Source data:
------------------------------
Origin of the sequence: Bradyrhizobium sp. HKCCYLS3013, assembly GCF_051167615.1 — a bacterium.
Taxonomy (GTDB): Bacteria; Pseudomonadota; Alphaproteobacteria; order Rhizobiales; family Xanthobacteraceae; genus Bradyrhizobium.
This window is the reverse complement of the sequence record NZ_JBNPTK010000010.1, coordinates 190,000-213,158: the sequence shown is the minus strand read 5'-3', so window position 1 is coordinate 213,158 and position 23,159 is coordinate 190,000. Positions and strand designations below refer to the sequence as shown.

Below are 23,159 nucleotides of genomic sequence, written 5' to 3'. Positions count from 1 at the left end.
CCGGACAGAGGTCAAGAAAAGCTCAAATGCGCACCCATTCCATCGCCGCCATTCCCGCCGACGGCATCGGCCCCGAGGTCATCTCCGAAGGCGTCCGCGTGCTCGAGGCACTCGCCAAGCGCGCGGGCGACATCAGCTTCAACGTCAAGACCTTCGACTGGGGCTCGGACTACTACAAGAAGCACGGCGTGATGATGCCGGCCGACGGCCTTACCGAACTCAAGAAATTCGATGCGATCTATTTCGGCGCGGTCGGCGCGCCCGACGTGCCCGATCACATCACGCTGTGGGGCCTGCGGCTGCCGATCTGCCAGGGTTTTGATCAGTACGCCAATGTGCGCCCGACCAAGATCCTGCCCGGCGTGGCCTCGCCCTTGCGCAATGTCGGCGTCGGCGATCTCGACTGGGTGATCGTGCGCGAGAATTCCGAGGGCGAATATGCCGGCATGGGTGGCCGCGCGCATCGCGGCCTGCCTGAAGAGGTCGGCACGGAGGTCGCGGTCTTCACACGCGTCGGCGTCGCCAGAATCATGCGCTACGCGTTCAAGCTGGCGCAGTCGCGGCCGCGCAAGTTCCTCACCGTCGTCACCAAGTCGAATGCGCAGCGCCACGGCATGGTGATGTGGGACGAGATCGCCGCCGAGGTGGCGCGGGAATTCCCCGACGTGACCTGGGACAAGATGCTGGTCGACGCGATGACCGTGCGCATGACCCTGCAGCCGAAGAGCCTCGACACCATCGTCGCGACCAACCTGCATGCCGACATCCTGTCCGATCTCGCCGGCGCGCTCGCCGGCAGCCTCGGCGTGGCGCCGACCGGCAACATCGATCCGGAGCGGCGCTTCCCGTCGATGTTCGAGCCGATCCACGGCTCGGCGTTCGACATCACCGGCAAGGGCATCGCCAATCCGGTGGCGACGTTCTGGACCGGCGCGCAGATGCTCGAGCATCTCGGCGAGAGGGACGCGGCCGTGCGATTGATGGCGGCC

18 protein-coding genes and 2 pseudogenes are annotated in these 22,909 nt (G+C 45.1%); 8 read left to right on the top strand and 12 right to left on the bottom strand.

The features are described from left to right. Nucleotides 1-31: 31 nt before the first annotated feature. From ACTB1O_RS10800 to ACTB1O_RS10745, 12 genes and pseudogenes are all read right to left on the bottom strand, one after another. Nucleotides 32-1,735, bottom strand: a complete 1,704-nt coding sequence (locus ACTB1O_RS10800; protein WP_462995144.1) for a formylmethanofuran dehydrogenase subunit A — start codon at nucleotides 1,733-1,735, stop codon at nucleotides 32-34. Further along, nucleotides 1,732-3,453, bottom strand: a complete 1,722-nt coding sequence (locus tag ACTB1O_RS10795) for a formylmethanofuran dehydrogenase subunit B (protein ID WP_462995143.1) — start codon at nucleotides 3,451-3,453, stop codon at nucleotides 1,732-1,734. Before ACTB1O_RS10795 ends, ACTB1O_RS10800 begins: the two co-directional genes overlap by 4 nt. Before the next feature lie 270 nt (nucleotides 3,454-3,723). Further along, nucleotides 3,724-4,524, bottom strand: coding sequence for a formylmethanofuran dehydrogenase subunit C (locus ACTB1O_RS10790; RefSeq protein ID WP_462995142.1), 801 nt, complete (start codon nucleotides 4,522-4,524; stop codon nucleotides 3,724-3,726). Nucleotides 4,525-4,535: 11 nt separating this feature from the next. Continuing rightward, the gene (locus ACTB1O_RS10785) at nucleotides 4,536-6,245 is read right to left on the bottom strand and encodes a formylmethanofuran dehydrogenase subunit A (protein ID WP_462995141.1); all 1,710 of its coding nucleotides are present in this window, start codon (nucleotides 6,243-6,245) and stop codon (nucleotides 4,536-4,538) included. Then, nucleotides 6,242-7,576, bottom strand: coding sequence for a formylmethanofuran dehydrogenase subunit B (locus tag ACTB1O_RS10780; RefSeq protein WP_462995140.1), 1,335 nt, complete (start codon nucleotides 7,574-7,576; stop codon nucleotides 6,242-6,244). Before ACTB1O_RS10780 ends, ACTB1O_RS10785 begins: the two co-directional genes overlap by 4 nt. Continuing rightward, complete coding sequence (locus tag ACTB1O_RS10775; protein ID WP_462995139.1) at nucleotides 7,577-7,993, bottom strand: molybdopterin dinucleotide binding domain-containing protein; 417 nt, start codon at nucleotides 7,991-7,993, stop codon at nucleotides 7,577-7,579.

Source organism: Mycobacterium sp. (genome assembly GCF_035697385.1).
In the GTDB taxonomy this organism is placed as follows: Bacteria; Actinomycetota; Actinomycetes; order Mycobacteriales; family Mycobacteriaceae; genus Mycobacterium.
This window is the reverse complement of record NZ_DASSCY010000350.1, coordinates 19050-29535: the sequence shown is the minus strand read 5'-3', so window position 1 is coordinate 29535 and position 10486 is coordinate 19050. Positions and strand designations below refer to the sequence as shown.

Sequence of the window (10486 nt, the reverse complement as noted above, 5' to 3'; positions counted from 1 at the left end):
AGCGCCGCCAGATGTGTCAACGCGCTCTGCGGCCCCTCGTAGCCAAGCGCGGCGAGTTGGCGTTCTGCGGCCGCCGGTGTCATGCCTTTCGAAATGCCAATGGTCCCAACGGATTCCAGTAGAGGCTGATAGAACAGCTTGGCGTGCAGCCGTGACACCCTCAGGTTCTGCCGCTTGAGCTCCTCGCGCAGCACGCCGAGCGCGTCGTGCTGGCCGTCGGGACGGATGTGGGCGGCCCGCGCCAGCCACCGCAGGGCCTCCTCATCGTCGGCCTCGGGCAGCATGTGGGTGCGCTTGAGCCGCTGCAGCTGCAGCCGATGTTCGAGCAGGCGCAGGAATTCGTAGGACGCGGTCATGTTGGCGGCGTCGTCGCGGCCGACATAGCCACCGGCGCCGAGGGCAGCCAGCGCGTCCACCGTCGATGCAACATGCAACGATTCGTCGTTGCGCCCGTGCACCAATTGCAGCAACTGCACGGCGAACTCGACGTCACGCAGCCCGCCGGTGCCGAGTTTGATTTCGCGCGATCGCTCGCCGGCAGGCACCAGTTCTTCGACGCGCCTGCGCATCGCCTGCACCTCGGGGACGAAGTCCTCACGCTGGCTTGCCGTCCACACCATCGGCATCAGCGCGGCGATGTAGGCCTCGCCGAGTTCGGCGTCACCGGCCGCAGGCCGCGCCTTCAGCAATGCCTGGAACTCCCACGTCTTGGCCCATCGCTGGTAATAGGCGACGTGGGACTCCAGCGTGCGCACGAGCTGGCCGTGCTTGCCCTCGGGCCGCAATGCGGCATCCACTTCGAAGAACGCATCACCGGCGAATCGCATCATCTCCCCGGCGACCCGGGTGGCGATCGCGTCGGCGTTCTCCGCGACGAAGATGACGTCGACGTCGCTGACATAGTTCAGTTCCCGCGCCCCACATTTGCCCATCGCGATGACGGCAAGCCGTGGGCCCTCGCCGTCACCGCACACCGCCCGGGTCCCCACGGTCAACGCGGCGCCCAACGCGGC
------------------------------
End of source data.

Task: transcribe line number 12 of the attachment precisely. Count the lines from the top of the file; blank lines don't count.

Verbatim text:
AGCGCCGCCAGATGTGTCAACGCGCTCTGCGGCCCCTCGTAGCCAAGCGCGGCGAGTTGGCGTTCTGCGGCCGCCGGTGTCATGCCTTTCGAAATGCCAATGGTCCCAACGGATTCCAGTAGAGGCTGATAGAACAGCTTGGCGTGCAGCCGTGACACCCTCAGGTTCTGCCGCTTGAGCTCCTCGCGCAGCACGCCGAGCGCGTCGTGCTGGCCGTCGGGACGGATGTGGGCGGCCCGCGCCAGCCACCGCAGGGCCTCCTCATCGTCGGCCTCGGGCAGCATGTGGGTGCGCTTGAGCCGCTGCAGCTGCAGCCGATGTTCGAGCAGGCGCAGGAATTCGTAGGACGCGGTCATGTTGGCGGCGTCGTCGCGGCCGACATAGCCACCGGCGCCGAGGGCAGCCAGCGCGTCCACCGTCGATGCAACATGCAACGATTCGTCGTTGCGCCCGTGCACCAATTGCAGCAACTGCACGGCGAACTCGACGTCACGCAGCCCGCCGGTGCCGAGTTTGATTTCGCGCGATCGCTCGCCGGCAGGCACCAGTTCTTCGACGCGCCTGCGCATCGCCTGCACCTCGGGGACGAAGTCCTCACGCTGGCTTGCCGTCCACACCATCGGCATCAGCGCGGCGATGTAGGCCTCGCCGAGTTCGGCGTCACCGGCCGCAGGCCGCGCCTTCAGCAATGCCTGGAACTCCCACGTCTTGGCCCATCGCTGGTAATAGGCGACGTGGGACTCCAGCGTGCGCACGAGCTGGCCGTGCTTGCCCTCGGGCCGCAATGCGGCATCCACTTCGAAGAACGCATCACCGGCGAATCGCATCATCTCCCCGGCGACCCGGGTGGCGATCGCGTCGGCGTTCTCCGCGACGAAGATGACGTCGACGTCGCTGACATAGTTCAGTTCCCGCGCCCCACATTTGCCCATCGCGATGACGGCAAGCCGTGGGCCCTCGCCGTCACCGCACACCGCCCGGGTCCCCACGGTCAACGCGGCGCCCAACGCGGC